It happens all too often: most people think that they’re brushing their teeth well enough, when they’re actually not doing anywhere near enough.
Brushing your teeth seems like an easy enough task. After all, you’ve been doing it for years. Well, hopefully.
The thing is, there’s much more to consider. It’s not just a case of squeezing out the toothpaste and polishing away the enamel.
You need to think about the angle.
You have to consider the pressure.
Even the toothbrush you use can make a difference.
Naturally, you know how to brush your teeth. But do you know how to brush them properly?
What’s the very first thing to consider when it comes to polishing those pearly whites?
That’s right: the toothbrush.
It’s commonly thought that electric toothbrushes work better than traditional ones. This isn’t always the case – it’s really down to preference. Do you know what does matter, though?
The quality of the toothbrush.
There are hundreds, if not thousands of toothbrush options on the market. It’s definitely worth spending just a little bit more on a higher-end product: the bristles do a better job, and it’ll keep your teeth cleaner – for longer. Oh – while we’re here. Make sure you change the toothbrush (or head if it’s electric) at LEAST every 3 months.
You’ve got a good, reliable toothbrush. What’s next?
The toothpaste you use also makes a difference in the quality of your tooth-brushing routine.
Any trip to your local supermarket will reveal that there are countless toothpaste brands, all claiming to be the best.
Even TV ads showcase ‘dentist recommendations’ – though don’t be fooled, they’re actors!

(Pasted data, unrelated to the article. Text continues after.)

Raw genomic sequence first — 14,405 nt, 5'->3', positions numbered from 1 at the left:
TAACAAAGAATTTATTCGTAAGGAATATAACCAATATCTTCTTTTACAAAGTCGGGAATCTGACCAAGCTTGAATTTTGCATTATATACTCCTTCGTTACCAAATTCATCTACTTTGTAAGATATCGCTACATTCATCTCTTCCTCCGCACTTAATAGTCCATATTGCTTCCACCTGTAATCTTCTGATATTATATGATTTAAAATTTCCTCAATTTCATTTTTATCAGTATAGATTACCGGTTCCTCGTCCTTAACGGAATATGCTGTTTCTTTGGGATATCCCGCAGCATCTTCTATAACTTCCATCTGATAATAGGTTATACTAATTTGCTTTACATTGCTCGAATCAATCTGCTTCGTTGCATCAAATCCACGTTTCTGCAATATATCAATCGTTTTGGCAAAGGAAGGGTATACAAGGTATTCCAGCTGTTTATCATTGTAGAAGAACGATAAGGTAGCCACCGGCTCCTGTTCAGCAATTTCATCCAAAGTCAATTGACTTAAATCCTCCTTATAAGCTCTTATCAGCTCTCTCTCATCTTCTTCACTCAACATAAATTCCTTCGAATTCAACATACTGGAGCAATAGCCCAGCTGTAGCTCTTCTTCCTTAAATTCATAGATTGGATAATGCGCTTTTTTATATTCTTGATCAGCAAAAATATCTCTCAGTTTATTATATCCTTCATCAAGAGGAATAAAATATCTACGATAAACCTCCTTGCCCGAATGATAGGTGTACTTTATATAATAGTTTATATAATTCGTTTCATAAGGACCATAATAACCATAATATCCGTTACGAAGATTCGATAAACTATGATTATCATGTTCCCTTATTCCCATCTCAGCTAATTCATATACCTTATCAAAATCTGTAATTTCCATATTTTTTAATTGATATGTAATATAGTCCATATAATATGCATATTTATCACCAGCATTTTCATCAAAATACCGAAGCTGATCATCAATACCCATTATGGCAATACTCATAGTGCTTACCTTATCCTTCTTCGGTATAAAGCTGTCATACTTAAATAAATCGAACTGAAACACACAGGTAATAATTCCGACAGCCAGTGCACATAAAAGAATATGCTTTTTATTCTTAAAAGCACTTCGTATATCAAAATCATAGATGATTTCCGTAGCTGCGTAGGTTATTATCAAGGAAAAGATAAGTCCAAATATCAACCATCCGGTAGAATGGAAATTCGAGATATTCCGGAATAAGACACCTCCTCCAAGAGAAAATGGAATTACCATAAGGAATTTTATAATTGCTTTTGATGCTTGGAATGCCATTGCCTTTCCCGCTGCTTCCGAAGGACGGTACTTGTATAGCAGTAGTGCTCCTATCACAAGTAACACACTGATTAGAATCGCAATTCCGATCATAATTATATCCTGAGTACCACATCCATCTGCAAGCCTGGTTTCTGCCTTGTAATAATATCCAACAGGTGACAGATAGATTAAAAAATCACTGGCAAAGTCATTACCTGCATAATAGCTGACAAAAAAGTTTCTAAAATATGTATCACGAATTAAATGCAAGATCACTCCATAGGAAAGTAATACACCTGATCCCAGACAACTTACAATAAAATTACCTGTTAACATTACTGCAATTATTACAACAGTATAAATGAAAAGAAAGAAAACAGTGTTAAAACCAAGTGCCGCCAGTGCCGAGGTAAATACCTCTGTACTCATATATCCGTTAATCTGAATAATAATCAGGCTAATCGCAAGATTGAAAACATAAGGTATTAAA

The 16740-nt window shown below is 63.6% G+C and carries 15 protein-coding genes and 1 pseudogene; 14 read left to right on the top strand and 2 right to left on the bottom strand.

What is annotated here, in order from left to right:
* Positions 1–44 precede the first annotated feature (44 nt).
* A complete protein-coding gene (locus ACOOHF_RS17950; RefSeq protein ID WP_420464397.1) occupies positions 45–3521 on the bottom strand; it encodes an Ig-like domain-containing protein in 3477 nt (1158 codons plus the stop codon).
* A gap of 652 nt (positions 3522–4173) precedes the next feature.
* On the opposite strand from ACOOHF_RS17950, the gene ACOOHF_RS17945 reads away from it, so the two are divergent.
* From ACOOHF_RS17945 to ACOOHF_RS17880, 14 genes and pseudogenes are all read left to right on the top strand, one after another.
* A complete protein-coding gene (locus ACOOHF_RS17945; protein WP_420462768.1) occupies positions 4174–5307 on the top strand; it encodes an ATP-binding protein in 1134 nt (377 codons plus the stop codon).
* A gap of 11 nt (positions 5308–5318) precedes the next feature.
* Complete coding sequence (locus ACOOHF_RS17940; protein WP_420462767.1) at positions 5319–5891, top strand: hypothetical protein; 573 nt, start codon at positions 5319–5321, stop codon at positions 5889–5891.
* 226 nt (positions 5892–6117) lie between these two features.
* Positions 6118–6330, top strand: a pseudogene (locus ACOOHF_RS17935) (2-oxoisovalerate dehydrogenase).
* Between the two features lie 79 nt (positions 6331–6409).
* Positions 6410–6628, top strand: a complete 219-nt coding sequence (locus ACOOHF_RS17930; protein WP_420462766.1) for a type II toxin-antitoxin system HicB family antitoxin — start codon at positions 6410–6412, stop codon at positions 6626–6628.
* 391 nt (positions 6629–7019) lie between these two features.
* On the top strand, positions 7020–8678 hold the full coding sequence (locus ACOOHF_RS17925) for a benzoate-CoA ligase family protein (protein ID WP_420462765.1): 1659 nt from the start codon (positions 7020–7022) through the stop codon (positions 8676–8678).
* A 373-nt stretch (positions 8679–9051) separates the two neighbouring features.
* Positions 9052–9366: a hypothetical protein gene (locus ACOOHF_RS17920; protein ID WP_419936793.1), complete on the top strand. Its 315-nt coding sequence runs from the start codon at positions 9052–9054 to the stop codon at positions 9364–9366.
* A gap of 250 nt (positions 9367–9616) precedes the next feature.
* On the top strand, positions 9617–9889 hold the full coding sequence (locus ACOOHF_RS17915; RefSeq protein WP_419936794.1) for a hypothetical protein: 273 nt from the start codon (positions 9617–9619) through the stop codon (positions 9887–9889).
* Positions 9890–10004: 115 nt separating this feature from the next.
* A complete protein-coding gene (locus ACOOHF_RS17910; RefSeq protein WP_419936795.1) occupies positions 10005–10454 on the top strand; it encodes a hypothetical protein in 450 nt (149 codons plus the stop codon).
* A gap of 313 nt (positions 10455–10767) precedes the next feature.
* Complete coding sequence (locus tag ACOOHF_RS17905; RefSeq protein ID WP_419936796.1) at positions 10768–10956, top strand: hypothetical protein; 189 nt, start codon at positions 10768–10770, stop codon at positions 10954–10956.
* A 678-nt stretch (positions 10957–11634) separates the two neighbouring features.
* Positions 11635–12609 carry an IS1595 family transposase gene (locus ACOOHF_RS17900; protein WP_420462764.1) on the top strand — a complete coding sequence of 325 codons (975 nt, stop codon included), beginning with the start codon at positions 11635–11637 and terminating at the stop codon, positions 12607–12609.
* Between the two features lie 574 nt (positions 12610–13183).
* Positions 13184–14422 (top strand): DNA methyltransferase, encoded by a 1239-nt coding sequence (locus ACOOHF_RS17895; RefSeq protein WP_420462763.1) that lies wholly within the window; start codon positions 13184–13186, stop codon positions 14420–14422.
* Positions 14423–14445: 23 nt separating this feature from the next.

To make sure you’re using a good, high-quality toothpaste, here’s what to look out for:
- Make sure it’s fluoride!
- Stay away from whitening toothpaste UNLESS recommended by your dentist
- Only use sensitive toothpaste brands if you need them
- Don’t use off-brand copies!
Oh – one more thing to consider: you should only ever use a pea-sized amount of toothpaste! Any more and you could risk causing lasting damage.
Who would have thought that the technique mattered? Perhaps somewhat surprisingly, there IS actually a ‘recommended’ method to use when it comes to brushing.
How do you brush your teeth? Up and down? Left to right?
Well, you should be using soft circular back and forth motions – wax on, wax off! This will prevent the risk of causing unwanted damage, such as wearing down the enamel on the surface of the tooth.
Pressure is also extremely important.
If you push too hard, you could scratch your teeth or gums, potentially requiring an unplanned trip to the dentist!
On the other hand, if you don’t push hard enough, you won’t be effectively cleaning your teeth.
Here’s how to know if you’re applying enough pressure:
- Push until you can JUST feel the bristles against your teeth
- If you’re squishing the bristles, you’re applying too much pressure
Don’t Forget The Inside!
It’s surprisingly common that dental patients forget to brush the inside of their teeth, too.
Once you’ve finished brushing the ‘visible’ part of your teeth, you need to focus on the inner part.
This will prevent the accumulation of plaque and harmful bacteria, protecting you from tooth decay and even infection.
When it comes to rinsing, you have to be somewhat careful…
You don’t want to wash away the useful fluoride, so you shouldn’t rinse your mouth out right away.
Don’t worry: we’ve also got a short (but complete) guide on the best way to rinse out your mouth. You can read it just here.
There you have it: a professional dentist’s guide on how to properly brush your teeth.
Follow all these steps and you’ll have sparkling teeth in no time!
Brushing your teeth isn’t everything though. There’s a lot of different things to consider to keep your mouth, teeth, and gums healthy!
Now that we’ve got the basics covered, why don’t we jump into the next step?
Flossing is equally as important as brushing your teeth is – you can read more about it just here.
If you haven’t been to the dentist in a while or need to schedule a teeth cleaning appointment contact us or give us a call at (813) 333-1922.